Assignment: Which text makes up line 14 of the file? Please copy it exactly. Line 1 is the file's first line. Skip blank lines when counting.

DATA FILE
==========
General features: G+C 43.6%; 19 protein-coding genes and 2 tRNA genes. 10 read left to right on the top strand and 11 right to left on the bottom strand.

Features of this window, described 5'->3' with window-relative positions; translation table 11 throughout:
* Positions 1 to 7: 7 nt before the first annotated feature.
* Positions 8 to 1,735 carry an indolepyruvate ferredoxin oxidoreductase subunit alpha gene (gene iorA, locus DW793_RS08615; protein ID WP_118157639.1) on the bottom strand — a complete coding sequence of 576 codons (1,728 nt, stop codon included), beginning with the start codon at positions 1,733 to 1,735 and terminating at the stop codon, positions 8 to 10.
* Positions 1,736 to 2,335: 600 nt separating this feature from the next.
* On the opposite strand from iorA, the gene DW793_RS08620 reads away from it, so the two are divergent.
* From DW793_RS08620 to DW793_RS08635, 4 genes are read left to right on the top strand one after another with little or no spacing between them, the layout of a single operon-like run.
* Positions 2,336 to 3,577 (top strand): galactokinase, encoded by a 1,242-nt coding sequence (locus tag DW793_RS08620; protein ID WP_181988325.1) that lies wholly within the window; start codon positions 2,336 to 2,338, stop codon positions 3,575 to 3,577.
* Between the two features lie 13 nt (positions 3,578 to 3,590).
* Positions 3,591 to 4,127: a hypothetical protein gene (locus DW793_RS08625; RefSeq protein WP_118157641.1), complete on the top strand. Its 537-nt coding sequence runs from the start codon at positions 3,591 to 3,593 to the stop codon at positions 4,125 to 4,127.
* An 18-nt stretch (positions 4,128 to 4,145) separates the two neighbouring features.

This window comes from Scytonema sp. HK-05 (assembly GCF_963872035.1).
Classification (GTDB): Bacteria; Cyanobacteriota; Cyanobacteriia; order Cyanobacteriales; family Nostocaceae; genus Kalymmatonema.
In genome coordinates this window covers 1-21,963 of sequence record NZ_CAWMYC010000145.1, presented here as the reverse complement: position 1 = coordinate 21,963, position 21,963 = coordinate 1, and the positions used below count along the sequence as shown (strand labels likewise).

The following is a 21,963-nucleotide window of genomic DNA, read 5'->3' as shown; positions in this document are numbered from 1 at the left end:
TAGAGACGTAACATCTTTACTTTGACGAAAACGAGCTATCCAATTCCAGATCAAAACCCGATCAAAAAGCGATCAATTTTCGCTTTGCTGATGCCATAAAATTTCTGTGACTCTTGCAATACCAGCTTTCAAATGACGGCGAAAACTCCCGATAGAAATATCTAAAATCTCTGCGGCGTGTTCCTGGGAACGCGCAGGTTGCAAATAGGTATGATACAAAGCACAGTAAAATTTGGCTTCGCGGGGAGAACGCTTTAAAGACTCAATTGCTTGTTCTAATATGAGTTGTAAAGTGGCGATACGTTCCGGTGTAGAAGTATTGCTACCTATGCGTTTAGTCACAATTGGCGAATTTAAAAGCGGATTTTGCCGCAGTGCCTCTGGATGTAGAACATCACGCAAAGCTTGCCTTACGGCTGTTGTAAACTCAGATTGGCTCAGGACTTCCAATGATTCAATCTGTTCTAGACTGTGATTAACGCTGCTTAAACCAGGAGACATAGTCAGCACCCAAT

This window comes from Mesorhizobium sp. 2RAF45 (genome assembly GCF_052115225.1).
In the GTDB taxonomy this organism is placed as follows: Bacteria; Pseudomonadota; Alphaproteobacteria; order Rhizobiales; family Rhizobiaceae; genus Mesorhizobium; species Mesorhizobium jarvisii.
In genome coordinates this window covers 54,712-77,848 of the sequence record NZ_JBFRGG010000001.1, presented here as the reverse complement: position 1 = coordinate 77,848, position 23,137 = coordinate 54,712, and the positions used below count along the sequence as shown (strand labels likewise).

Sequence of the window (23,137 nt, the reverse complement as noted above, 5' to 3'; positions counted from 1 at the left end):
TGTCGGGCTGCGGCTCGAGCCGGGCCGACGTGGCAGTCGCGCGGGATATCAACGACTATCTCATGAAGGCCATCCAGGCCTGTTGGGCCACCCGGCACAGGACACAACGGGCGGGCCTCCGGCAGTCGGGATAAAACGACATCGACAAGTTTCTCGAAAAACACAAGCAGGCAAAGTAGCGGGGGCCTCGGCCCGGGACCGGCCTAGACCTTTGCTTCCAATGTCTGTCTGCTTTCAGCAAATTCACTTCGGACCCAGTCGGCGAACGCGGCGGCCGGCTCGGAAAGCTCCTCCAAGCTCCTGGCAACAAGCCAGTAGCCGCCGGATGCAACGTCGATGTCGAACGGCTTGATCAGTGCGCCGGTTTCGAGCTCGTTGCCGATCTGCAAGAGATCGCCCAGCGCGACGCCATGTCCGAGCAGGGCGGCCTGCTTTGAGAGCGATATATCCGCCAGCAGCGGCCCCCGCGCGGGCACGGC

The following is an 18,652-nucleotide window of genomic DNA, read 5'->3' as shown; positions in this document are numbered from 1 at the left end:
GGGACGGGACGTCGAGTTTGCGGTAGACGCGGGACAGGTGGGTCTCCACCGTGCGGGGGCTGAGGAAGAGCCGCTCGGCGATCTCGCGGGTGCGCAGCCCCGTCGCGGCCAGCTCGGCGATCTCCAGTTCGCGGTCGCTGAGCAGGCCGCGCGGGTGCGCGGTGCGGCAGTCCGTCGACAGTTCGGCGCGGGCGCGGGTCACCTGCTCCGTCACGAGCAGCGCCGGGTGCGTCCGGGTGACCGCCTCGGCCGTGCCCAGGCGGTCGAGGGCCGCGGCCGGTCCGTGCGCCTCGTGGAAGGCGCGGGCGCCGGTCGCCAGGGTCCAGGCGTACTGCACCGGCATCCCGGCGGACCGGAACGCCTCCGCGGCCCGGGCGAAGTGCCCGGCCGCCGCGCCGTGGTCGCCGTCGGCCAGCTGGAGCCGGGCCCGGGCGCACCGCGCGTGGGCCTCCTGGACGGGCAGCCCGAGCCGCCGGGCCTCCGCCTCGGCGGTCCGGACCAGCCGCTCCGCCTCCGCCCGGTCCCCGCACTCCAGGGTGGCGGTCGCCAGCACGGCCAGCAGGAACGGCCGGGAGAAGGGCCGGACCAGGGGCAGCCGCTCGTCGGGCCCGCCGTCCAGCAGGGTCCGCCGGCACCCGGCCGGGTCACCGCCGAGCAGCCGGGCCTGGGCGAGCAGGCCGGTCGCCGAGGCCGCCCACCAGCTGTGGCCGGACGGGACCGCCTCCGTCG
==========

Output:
In genome coordinates this window covers 1-21,963 of sequence record NZ_CAWMYC010000145.1, presented here as the reverse complement: position 1 = coordinate 21,963, position 21,963 = coordinate 1, and the positions used below count along the sequence as shown (strand labels likewise).